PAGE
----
Date of Award

12-2018

Degree Type

Dissertation

Degree Name

Doctor of Philosophy

Major

Life Sciences

Major Professor

Jennifer Morrell-Falvey

Committee Members

Gladys Alexandre, Francisco Barrera, Dale Pelletier, Robert Standaert

Abstract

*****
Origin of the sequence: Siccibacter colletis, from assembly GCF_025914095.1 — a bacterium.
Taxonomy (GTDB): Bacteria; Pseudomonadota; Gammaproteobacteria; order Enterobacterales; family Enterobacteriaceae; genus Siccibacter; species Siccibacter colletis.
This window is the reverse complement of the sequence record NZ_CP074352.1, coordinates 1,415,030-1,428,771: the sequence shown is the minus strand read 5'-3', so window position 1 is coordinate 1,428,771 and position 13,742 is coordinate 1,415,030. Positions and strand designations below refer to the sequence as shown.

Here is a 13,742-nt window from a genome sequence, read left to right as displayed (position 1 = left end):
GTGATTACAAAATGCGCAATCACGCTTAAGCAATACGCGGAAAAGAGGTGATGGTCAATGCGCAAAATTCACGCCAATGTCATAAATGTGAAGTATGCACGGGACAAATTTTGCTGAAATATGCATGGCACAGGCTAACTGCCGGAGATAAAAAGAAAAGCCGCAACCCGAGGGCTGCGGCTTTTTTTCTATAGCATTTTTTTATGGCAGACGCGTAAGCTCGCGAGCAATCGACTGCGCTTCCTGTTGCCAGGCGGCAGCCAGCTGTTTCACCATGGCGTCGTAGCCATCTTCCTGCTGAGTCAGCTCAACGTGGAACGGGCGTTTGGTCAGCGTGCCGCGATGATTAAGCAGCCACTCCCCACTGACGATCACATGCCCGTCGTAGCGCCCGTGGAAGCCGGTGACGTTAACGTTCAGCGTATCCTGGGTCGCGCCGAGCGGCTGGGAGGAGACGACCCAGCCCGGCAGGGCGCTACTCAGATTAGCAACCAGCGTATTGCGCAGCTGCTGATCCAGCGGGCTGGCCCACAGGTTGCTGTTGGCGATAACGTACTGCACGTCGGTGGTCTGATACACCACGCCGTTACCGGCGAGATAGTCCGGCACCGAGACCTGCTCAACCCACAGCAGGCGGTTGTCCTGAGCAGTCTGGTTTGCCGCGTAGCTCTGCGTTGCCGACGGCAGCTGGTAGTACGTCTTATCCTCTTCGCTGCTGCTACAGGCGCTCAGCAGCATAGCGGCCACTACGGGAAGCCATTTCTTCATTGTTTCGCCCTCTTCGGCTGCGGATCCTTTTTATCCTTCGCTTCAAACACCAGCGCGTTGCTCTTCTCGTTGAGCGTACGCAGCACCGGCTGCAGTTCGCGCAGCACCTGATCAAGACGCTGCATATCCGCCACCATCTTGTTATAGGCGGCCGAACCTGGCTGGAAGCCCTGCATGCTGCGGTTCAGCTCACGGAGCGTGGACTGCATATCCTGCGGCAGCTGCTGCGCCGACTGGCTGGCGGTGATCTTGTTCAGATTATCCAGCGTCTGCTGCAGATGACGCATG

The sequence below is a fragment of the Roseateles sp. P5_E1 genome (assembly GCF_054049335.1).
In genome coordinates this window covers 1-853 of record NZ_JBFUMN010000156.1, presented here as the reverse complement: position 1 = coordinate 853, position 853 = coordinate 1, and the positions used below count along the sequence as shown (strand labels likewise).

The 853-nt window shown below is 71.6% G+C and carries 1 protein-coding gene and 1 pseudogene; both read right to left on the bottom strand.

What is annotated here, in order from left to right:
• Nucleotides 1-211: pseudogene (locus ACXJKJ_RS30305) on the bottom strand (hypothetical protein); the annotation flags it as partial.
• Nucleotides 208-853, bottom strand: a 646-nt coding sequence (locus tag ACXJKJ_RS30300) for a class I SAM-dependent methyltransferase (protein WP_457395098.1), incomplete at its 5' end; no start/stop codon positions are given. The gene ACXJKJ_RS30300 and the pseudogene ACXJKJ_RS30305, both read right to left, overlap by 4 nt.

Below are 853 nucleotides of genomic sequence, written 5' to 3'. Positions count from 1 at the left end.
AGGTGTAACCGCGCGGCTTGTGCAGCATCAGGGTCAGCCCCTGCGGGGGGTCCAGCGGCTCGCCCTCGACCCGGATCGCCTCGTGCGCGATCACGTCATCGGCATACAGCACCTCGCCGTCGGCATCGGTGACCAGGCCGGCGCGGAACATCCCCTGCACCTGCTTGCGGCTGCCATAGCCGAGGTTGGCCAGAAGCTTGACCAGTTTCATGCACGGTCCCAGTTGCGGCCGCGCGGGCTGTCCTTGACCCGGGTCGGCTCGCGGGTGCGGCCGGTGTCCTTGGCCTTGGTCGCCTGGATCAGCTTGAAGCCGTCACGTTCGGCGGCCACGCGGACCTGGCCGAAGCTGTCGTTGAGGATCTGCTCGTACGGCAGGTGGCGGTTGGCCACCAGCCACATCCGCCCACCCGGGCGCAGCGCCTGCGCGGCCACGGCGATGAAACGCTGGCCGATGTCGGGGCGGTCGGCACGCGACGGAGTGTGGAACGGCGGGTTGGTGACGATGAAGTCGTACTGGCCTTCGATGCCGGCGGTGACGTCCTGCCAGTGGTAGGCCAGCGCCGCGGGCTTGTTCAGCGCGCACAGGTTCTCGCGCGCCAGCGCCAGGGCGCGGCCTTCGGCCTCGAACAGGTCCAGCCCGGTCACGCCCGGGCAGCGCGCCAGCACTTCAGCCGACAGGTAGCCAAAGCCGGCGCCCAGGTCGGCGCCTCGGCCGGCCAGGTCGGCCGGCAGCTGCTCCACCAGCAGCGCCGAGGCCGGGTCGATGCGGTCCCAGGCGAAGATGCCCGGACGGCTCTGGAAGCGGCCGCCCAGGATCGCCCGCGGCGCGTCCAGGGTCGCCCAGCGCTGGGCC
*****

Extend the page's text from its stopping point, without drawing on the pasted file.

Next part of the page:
Bacterial cell membranes are complex mixtures of lipids and proteins, the combination of which confers biophysical properties to the membrane and allows it to respond to environmental conditions. Pantoea sp. YR343 is a plant-associated gram-negative gamma-proteobacteria characterized by the presence of carotenoids in the membrane. Pantoea sp. YR343 mutants lacking phytoene synthase (encoded by crtB), which catalyzes the first step in carotenoid biosynthesis, failed to produce carotenoids and displayed enhanced sensitivity to reactive oxygen species. The crtB mutant also displayed unexpected defects in biofilm formation, secretion of indole-3-acetic acid, and root colonization compared to wildtype cells. We hypothesized that the phenotypic defects observed in the crtB mutant were due to the changes in both lipid and protein composition which modulate the biophysical properties of the membrane and influence signaling and transport.Mass spectrometry analysis of the lipid head and tails revealed a significant abundance of phosphotidylethanolamine and unsaturated fatty acids in the crtB mutant cells. Using both fluorescence anisotropy (FA) and atomic force microscopy on whole cells, we showed that the crtB mutant membranes were less fluid when compared to wildtype membranes. We further characterized the membranes using spheroplasts and natural extract vesicles, which showed that presence of the outer wall does not impact membrane fluidity, but the presence of membrane proteins and carotenoids do have a strong impact. Proteomic profiling of wildtype and crtB mutant membranes revealed a significant loss of several membrane protein classes in the crtB mutant. Among the different classes of proteins, signaling and transport, outer membrane biogenesis and cell motility protein classes were the most affected in the mutant. The loss of specific protein classes may explain, at least in part, the phenotypic defects associated with the crtB mutant.Our study highlights the importance of carotenoids beyond its anti-oxidant potential. Loss of bacterial carotenoids changes membrane organization and dynamics by affecting the composition and distribution of both lipids and membrane proteins. Importantly, carotenoids regulate membrane fluidity, which is an important parameter for bacterial adaptation and survival.

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